Come on, think back when you were a child. There was a time in your life, where you had siblings or even a childhood friend, that when something happened where you and your sibling or friend got angry they retaliated against you by doing the same thing you did to them. And in some cases, the pay back was worse and then they would say, “Well, you did it?”!
The majority would say that conjuring up the past and throwing it up in someone’s face later or even using the past to justify a current situation is only human nature and another example of “tic for tat”. Physiologists would say that it is classic “transference”. I say that it is a learned behavior that we practice throughout our lives and only intensifies when we are married. How many times can you remember acting out of anger because of something that your husband or wife did and because you wanted them to feel your pain or anger, and you wanted them to be equally hurt? This “tic for tat” reaction is played out! This transferring your hurt and pain to the other person makes the old phrase “misery loves company”, oh so true.
If you’ve fallen victim of the “tic for tat syndrome” and want to stop it, it must begin with you. Just like those who’ve attended AA, the rule is you must admit that you are a “tic for tat” addict. You must also practice positive reinforcement that learned behavior can be broken and stopped once and for all!
We all have two sides to us, the good side and the bad side. These two sides constantly war against one another, very much like the spirit and the flesh. A lot of times in the heat of our emotions, the bad side wants to rear its ugly head and be revengeful. However, when you are in relations with someone, you are to love that person.
“However, each one of you also must love his wife as he loves himself, and the wife must respect her husband.” Ephesians 5:33
This goes for wives too; love as you love yourself, as you are yoked together and function as one. Love is not just words, but an action. Love others as Christ so loved you.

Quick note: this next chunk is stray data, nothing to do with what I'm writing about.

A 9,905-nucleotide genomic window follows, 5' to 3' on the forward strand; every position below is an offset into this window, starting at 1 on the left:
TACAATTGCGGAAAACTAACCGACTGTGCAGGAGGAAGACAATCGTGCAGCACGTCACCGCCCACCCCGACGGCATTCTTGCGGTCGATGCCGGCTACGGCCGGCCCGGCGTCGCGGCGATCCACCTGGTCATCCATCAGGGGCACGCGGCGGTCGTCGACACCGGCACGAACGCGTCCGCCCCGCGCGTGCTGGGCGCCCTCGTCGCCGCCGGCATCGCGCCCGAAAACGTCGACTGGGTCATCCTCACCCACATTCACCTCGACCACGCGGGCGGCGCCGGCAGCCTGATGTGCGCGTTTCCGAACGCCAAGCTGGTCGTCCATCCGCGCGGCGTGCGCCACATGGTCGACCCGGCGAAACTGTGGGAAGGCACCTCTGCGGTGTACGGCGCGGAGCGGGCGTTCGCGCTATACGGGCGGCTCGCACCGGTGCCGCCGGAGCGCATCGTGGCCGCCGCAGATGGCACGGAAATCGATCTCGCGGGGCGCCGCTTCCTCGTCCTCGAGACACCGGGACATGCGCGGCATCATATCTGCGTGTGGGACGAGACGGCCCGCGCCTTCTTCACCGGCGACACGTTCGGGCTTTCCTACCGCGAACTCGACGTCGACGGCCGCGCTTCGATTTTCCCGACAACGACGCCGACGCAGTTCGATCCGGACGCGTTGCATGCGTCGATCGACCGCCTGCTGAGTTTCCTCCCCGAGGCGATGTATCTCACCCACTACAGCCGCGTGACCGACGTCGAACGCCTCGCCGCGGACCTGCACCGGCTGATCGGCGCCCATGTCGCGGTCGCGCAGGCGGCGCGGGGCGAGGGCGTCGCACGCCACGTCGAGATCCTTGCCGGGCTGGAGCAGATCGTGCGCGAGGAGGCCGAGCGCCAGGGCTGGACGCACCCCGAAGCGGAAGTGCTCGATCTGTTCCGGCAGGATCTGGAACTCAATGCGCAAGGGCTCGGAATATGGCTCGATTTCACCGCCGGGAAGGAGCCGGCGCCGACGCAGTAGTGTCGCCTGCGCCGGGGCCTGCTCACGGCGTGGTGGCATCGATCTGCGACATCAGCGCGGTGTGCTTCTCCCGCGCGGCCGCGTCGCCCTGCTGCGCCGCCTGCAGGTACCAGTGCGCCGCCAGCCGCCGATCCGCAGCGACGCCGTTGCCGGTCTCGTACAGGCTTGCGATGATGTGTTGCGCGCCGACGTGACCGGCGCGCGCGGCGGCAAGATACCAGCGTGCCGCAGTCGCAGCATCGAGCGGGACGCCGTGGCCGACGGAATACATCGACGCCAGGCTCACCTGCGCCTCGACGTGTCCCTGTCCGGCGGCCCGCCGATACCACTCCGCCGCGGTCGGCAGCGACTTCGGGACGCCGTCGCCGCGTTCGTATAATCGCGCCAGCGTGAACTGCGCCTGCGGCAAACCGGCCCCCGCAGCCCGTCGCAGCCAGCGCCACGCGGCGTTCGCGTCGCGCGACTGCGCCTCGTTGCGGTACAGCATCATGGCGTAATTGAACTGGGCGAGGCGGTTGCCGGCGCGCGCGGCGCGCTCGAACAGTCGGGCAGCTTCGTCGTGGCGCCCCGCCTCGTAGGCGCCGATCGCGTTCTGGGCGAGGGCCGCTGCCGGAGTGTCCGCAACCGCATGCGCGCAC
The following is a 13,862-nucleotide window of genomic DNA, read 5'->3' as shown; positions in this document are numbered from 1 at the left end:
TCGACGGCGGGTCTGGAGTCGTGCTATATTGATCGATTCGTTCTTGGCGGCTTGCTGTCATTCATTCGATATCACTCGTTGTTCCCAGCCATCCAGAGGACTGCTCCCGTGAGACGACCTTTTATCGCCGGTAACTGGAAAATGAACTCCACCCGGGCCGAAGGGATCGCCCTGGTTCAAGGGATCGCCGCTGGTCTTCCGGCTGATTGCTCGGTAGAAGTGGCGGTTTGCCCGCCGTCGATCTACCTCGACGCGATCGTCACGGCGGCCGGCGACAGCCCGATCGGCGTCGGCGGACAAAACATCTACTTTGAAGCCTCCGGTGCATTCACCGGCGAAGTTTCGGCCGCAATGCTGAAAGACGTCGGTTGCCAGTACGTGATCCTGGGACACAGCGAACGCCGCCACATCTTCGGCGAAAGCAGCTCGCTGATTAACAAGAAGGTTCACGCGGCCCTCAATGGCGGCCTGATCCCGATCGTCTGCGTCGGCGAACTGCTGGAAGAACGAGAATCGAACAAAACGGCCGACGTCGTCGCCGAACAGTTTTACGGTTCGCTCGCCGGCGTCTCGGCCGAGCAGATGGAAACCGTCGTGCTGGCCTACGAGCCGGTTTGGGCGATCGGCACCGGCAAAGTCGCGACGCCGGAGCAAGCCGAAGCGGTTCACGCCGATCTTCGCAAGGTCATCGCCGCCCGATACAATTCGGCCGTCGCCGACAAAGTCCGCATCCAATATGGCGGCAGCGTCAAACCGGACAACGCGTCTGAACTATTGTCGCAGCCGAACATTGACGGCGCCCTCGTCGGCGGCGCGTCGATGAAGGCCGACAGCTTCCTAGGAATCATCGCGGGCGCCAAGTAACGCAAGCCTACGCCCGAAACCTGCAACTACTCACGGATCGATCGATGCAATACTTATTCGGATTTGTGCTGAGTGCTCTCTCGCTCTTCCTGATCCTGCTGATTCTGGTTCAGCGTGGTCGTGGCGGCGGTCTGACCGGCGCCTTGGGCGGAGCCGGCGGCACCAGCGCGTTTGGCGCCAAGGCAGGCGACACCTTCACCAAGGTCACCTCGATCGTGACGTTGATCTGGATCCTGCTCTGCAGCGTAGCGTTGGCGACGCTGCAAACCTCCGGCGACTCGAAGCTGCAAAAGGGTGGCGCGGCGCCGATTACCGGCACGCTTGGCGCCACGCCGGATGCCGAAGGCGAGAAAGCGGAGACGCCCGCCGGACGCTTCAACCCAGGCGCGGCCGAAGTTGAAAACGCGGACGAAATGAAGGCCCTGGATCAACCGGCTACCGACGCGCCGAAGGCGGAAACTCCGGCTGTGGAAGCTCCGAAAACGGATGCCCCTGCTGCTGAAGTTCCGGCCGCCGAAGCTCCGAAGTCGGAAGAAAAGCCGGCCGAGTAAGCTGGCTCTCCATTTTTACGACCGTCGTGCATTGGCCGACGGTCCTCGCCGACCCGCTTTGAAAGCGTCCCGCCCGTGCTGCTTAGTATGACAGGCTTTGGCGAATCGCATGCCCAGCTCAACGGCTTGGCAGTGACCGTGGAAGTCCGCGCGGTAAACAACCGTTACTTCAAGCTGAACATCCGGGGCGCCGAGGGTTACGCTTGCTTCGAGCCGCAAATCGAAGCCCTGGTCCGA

“This is how we know what love is: Jesus Christ laid down his life for us. And we ought to lay down our lives for our brothers. If anyone has material possessions and sees his brother in need but has no pity on him, how can the love of God be in him? Dear children, let us not love with words or tongue but with actions and in truth.” I John 3:16-18
Not only are you in relationship with your spouse, but your spouse is your brother and sister in Christ. God calls us to have love for our family members in the Body of Christ.
Remember the cartoon Tom and Jerry, and how the cat would sometimes be depicted as having a good angel on one side of his ear, and then the bad devil on the other side. That’s exactly how the Holy Spirit and the flesh, our good and bad side reacts. We are so accustomed to listening and giving into the flesh and adhering to the bad side because of what we thought to be socially acceptable and correct behavior exhibited through the “tic for tat syndrome”, that we fail to realize that in our closest of relationships it’s a breeding ground for other problems. In a marriage, the “tic for tat syndrome” opens the door for resentment, a break down in communication and unfulfilled desires, just to name a few, which are all ingredients for deterioration of a relationship.
In order to overcome the “tic for tat syndrome” we have to reprogram our thinking and start listening to the “good angel” more. My mother, use to tell me, “kill them with kindness”. When your spouse does something to tic you off, don’t stoop down to their level and seek to do the same thing. Do the complete opposite. Remember it takes two to tango. Another thing my mother use to tell me is “if you don’t have anything nice to say to one another, then don’t say anything at all”. Sometimes married couples need “time-outs”, and then they can come back at a time when both parties are more reasonable and level-headed. Defeating the “tic for tat syndrome” can also be combated by establishing rules for handling conflict and anger. The Peacemaker’s Ministry has the Peacemaker’s Pledge. So long as both parties are willing, there is no reason why a couple can not rob, duplicate and cater this model into their own marriage by establishing the Godly rules that work with their personalities and marriage.
Note that breaking a life time of behavior is not going to happen overnight. It’s going to take practice and self discipline. It is a well know philosophy that it takes 21 days to break a habit. If you are a “tic for tat” addict, start today by admitting you are and let us know here at Marriagetrac about your recovery in applying the principals of His word and the suggestions made above.
Copyright © 2005 Tanisha L. Roebuck, Used with permission
Ms. Tanisha L. Roebuck is an attorney, business management consultant and motivational speaker. She is also the CEO and founder of the recently launched R&A Christian Outreach, Inc., a Christian non-profit entertainment production company. Ms. Roebuck loves the Lord and seeks to share her experiences in efforts to help others.